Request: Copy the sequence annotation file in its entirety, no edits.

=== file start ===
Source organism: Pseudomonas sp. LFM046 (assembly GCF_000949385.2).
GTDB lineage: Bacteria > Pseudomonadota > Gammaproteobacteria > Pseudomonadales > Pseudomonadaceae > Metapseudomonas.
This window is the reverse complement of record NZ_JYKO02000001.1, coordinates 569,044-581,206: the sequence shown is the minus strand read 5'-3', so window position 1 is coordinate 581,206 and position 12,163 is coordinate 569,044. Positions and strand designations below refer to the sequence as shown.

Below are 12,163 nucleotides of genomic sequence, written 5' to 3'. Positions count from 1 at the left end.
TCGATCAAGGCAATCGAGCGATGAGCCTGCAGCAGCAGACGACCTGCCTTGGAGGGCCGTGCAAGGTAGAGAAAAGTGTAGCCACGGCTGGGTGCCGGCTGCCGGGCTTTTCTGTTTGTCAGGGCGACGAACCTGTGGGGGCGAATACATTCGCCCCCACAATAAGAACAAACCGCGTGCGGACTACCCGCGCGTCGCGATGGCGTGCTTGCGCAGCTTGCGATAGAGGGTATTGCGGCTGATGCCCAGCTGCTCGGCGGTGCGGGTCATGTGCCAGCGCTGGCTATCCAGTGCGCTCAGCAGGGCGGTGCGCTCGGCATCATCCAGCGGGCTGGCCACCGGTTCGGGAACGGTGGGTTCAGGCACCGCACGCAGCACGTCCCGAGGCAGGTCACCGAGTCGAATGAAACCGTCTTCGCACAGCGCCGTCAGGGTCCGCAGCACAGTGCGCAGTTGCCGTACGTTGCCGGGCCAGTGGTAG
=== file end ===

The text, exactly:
Source organism: Pseudomonas sp. LFM046 (assembly GCF_000949385.2).
GTDB lineage: Bacteria > Pseudomonadota > Gammaproteobacteria > Pseudomonadales > Pseudomonadaceae > Metapseudomonas.
This window is the reverse complement of record NZ_JYKO02000001.1, coordinates 569,044-581,206: the sequence shown is the minus strand read 5'-3', so window position 1 is coordinate 581,206 and position 12,163 is coordinate 569,044. Positions and strand designations below refer to the sequence as shown.

Below are 12,163 nucleotides of genomic sequence, written 5' to 3'. Positions count from 1 at the left end.
TCGATCAAGGCAATCGAGCGATGAGCCTGCAGCAGCAGACGACCTGCCTTGGAGGGCCGTGCAAGGTAGAGAAAAGTGTAGCCACGGCTGGGTGCCGGCTGCCGGGCTTTTCTGTTTGTCAGGGCGACGAACCTGTGGGGGCGAATACATTCGCCCCCACAATAAGAACAAACCGCGTGCGGACTACCCGCGCGTCGCGATGGCGTGCTTGCGCAGCTTGCGATAGAGGGTATTGCGGCTGATGCCCAGCTGCTCGGCGGTGCGGGTCATGTGCCAGCGCTGGCTATCCAGTGCGCTCAGCAGGGCGGTGCGCTCGGCATCATCCAGCGGGCTGGCCACCGGTTCGGGAACGGTGGGTTCAGGCACCGCACGCAGCACGTCCCGAGGCAGGTCACCGAGTCGAATGAAACCGTCTTCGCACAGCGCCGTCAGGGTCCGCAGCACAGTGCGCAGTTGCCGTACGTTGCCGGGCCAGTGGTAG